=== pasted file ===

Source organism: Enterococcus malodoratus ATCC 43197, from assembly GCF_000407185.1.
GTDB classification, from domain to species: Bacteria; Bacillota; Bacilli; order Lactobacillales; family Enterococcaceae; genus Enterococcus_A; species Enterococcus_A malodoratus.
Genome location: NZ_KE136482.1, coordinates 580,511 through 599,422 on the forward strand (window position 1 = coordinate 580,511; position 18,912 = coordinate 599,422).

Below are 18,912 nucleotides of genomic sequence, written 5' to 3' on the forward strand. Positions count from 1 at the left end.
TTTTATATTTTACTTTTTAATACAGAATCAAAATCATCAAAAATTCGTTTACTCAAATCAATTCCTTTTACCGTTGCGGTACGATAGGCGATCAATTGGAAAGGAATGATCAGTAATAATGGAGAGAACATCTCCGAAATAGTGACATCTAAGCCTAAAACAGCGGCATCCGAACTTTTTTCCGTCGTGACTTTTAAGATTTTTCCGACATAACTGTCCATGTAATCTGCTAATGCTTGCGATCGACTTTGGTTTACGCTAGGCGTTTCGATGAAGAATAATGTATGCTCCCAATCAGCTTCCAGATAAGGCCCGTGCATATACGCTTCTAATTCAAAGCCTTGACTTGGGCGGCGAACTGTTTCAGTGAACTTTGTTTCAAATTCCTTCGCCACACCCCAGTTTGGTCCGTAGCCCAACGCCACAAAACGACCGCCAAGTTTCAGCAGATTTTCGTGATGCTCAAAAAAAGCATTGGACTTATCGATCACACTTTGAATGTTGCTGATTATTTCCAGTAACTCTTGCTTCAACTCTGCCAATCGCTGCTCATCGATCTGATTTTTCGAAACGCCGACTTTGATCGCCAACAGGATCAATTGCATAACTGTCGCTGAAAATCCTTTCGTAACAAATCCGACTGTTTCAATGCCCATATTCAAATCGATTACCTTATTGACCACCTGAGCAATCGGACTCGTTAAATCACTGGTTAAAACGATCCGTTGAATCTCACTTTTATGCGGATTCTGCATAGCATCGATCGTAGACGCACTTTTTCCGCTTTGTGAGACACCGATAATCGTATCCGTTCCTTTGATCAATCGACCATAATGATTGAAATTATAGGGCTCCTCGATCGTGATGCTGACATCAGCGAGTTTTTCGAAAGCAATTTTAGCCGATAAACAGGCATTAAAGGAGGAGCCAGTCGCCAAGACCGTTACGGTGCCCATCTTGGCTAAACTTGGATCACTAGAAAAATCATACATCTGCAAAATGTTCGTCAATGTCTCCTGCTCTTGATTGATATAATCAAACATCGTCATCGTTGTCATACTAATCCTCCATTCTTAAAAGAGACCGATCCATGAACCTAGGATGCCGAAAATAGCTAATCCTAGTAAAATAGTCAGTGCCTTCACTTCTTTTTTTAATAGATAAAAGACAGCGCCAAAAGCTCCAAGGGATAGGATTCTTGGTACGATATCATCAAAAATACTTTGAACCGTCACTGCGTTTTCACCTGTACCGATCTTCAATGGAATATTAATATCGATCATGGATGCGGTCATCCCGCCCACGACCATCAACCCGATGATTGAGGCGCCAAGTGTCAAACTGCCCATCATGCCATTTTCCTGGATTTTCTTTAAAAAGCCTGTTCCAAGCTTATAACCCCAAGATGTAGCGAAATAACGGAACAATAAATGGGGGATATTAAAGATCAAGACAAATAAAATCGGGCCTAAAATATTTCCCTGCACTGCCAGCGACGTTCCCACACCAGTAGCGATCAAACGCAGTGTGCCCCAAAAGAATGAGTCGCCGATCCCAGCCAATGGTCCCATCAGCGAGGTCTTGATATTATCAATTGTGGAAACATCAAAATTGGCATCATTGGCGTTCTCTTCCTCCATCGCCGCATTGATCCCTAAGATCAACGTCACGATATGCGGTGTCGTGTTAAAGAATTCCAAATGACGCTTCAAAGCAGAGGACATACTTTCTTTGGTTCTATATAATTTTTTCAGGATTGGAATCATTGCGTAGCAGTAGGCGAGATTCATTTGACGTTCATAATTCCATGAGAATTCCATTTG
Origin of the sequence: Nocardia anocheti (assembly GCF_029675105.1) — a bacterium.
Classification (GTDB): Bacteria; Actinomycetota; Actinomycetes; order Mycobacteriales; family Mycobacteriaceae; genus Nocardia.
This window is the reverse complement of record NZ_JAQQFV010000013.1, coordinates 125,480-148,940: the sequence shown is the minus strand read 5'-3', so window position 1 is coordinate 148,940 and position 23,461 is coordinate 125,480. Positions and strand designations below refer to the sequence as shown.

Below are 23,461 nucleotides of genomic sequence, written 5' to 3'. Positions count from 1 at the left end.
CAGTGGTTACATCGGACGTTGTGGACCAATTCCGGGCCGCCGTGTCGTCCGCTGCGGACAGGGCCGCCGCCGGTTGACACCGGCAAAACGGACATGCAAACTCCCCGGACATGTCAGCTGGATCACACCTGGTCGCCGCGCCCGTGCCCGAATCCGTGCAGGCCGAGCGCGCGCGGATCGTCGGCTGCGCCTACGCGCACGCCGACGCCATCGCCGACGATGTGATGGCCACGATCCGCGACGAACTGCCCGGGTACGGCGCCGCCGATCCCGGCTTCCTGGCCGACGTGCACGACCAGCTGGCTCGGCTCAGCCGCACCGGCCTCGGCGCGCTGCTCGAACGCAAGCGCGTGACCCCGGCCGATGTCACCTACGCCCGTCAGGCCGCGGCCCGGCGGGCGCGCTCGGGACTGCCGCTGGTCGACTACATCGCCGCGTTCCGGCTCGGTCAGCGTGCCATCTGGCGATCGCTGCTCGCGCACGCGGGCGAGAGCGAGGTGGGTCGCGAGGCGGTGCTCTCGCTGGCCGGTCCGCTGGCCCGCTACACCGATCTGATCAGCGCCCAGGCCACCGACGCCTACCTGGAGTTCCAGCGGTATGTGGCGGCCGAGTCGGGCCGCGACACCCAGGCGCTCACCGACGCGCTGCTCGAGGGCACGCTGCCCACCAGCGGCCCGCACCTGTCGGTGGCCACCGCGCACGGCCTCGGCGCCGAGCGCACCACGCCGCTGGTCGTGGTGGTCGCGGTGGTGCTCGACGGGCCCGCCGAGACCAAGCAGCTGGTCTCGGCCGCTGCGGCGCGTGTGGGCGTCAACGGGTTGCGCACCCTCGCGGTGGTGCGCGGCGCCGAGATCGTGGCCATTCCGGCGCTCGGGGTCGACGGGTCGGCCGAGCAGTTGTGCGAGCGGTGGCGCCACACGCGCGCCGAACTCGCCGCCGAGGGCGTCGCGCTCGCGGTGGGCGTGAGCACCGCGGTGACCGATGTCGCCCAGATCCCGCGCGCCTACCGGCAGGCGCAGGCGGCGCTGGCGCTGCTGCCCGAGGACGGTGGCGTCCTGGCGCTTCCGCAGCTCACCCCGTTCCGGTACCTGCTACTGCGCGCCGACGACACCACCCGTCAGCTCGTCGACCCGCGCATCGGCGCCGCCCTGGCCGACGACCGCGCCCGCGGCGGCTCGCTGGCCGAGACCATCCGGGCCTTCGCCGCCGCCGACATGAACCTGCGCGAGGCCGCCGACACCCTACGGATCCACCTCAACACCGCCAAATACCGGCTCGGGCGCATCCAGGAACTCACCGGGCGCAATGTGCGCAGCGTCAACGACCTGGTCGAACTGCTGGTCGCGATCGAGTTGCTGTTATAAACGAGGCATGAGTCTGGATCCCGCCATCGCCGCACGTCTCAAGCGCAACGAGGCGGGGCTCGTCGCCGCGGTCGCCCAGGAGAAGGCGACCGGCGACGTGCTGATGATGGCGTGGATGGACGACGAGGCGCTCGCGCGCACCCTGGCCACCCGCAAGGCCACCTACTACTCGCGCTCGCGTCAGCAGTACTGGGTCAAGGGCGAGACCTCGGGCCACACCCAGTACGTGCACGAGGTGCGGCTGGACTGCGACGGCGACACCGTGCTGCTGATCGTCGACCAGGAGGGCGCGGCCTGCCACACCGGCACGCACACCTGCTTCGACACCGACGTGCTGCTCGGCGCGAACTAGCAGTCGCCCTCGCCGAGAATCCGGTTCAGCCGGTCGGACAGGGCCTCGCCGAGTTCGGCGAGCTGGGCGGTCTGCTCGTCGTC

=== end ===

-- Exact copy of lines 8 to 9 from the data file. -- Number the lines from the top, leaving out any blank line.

This window is the reverse complement of record NZ_JAQQFV010000013.1, coordinates 125,480-148,940: the sequence shown is the minus strand read 5'-3', so window position 1 is coordinate 148,940 and position 23,461 is coordinate 125,480. Positions and strand designations below refer to the sequence as shown.

Below are 23,461 nucleotides of genomic sequence, written 5' to 3'. Positions count from 1 at the left end.